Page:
Russel Botman ‘made the world a much better place’

2014-07-06 15:00

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“God called him home when He thought the evil was darkening the light around him.”

This is what Ruth Botman said yesterday at the funeral of her brother-in-law, Professor Russel Botman (60), the late principal and vice-chancellor of Stellenbosch University.

Botman, who died unexpectedly in his sleep last Saturday morning, was buried yesterday after a service at the DF Malan Memorial Centre on the university’s campus.

Several speakers described Botman as a leader of transformation, someone who was an inspiration to others. Among the dignitaries who attended the service were Archbishop Emeritus Desmond Tutu, former presidents Thabo Mbeki and FW de Klerk, Public Protector Thuli Madonsela, head of the Anglican Church in South Africa Archbishop Thabo Makgoba, Science and Technology Minister Naledi Pandor, Western Cape Premier Helen Zille and former finance minister Trevor Manuel and his wife Maria Ramos.

Ruth Botman said the family was grateful to everyone for their support during this difficult time. “Russel, we are giving you back to God. Yes, we’re sad?...?You have fought the good fight. Rest in peace.”

Botman’s son, Hayman, who delivered a tribute on behalf of the family, said his father was passionate about everything he did.

“He was our role model and our inspiration. He always made time for us, no matter how busy he was. He was not only our father, he was a father to all.”

Professor Jonathan Jansen, the principal and vice-chancellor of the University of the Free State, said after the service that Ruth was the only one who spoke about the difficult time Botman experienced shortly before his death.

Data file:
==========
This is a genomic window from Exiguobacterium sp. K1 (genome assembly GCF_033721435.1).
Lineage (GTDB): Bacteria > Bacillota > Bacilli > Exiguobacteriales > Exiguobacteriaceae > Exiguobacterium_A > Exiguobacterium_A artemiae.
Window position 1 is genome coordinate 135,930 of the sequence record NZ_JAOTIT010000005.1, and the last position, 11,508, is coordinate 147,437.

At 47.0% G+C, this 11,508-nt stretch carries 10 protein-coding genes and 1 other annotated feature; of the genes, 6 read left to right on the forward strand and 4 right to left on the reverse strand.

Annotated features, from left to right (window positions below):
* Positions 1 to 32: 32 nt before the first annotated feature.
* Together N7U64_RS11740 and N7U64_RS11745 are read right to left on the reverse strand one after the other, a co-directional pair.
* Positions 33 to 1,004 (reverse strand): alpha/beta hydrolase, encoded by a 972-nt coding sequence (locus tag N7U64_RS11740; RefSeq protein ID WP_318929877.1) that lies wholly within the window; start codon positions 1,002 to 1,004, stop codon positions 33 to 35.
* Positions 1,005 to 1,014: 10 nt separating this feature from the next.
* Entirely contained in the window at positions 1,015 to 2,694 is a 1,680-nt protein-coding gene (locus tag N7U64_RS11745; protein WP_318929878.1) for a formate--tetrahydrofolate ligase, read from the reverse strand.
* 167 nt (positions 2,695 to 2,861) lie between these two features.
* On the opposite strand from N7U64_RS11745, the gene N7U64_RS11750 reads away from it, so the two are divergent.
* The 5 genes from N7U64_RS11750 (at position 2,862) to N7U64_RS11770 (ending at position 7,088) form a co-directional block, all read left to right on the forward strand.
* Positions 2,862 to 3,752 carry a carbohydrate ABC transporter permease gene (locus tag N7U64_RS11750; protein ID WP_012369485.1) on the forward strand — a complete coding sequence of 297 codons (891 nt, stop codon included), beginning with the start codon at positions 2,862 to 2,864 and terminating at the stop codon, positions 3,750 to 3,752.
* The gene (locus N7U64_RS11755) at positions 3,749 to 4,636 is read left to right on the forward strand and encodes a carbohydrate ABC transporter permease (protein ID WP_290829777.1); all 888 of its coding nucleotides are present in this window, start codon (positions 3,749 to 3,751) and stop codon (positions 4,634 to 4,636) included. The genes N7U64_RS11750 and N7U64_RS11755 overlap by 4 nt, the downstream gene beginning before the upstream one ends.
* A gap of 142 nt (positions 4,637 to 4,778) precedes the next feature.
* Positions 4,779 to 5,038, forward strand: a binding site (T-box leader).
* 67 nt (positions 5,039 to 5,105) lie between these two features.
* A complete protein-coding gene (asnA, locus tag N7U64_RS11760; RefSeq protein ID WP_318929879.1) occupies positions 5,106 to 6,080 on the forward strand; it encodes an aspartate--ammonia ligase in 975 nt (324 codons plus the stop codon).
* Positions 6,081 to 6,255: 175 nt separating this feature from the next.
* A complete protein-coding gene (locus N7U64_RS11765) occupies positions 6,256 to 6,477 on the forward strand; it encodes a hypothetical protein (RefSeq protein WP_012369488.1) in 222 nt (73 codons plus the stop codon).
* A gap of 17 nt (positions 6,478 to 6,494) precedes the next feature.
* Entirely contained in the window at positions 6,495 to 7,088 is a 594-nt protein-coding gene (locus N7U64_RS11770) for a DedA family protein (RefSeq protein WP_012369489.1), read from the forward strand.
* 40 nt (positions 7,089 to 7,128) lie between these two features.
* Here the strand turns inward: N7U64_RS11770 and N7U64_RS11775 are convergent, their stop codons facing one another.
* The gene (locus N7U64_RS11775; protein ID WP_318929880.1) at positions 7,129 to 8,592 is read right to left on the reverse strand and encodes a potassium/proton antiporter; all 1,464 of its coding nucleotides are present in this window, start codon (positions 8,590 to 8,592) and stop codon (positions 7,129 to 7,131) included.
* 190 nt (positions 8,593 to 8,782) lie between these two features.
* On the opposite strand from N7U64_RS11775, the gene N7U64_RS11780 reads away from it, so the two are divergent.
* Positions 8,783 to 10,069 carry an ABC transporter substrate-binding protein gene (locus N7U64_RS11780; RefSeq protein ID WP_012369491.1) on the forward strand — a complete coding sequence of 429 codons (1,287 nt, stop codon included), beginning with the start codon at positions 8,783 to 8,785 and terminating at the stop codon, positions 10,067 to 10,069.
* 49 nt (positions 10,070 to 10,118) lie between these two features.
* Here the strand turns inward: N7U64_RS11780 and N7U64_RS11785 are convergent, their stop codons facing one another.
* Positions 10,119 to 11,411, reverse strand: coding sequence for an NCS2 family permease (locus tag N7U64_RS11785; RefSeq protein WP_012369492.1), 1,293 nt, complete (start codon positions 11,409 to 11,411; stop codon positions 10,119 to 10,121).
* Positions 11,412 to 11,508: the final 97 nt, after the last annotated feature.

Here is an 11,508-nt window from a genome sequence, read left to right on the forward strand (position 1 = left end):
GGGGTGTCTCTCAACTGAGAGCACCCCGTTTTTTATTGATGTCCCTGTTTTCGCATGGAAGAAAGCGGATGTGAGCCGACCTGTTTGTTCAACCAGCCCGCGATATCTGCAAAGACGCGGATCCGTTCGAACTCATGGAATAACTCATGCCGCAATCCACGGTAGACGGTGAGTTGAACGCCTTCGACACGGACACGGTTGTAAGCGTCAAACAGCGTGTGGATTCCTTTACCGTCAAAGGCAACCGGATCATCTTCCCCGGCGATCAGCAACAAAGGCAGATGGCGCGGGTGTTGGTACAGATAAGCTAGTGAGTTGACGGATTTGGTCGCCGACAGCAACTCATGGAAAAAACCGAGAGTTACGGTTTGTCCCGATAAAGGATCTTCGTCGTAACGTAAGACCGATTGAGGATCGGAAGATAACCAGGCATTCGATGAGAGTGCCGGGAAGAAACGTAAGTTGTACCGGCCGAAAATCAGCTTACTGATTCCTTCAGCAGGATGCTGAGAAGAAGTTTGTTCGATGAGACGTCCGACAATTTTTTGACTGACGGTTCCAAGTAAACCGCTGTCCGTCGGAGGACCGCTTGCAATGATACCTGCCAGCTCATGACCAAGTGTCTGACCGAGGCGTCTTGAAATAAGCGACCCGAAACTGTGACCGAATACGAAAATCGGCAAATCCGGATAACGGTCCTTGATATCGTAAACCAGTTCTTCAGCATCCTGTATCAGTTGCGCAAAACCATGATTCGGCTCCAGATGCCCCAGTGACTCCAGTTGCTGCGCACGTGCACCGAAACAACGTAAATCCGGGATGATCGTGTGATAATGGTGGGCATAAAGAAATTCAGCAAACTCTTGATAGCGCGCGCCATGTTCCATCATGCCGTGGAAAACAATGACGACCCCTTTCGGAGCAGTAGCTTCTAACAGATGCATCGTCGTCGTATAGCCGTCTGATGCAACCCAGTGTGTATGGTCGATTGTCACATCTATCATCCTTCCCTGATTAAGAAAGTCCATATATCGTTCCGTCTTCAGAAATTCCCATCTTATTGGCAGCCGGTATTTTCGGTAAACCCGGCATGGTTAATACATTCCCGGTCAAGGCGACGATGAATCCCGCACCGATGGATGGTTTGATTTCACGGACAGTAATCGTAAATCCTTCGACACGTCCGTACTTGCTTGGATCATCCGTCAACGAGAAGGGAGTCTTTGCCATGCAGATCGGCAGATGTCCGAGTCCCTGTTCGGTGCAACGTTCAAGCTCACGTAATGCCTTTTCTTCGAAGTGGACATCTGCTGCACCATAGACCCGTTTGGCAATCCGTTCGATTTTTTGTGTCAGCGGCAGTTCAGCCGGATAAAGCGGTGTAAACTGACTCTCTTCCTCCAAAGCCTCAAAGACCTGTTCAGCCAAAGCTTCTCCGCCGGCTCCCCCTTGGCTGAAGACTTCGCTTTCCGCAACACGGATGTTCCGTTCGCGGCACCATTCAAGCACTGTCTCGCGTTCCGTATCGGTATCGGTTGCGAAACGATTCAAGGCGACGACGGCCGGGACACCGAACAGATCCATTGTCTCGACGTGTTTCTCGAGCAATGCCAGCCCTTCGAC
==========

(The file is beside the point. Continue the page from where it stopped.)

“A major task rests with the university now. Stellenbosch University will have to decide whether it wants to build on the legacy of Botman or whether it wants to stay in the past,” he said.

“It’s clear to me that Stellenbosch University is facing a great challenge. I do not think people realise the great pressure he was under because of the fact that there are many people here who do not understand that apartheid is over and that you can’t have a white-dominated university 20 years after apartheid. This is my concern.”

Dr Setri Nyomi, the general secretary of the World Alliance of Reformed Churches, who led the service, described Botman as a visionary leader. “He served God faithfully and made a big difference with the time God gave him. His gift made a difference not only in South Africa, but across the world.”

Dr Johann Rupert, Stellenbosch University chancellor, paid tribute to Botman on behalf of the university. He said Botman, an anti-apartheid cleric, dreamed of a united South Africa, a place where love, justice and unity prevailed.

“He was always humble and cared for all people – even for people like me, white Afrikaners.”

Rupert said Botman truly loved the university known as Maties.

“He was never destructive and critical in his conversations with people who had different ideas from his. He made the world a much better place. If we can accept his ideals of a welcoming inclusiveness and can build on that, then we will give Russel the honour he deserves,” he said.

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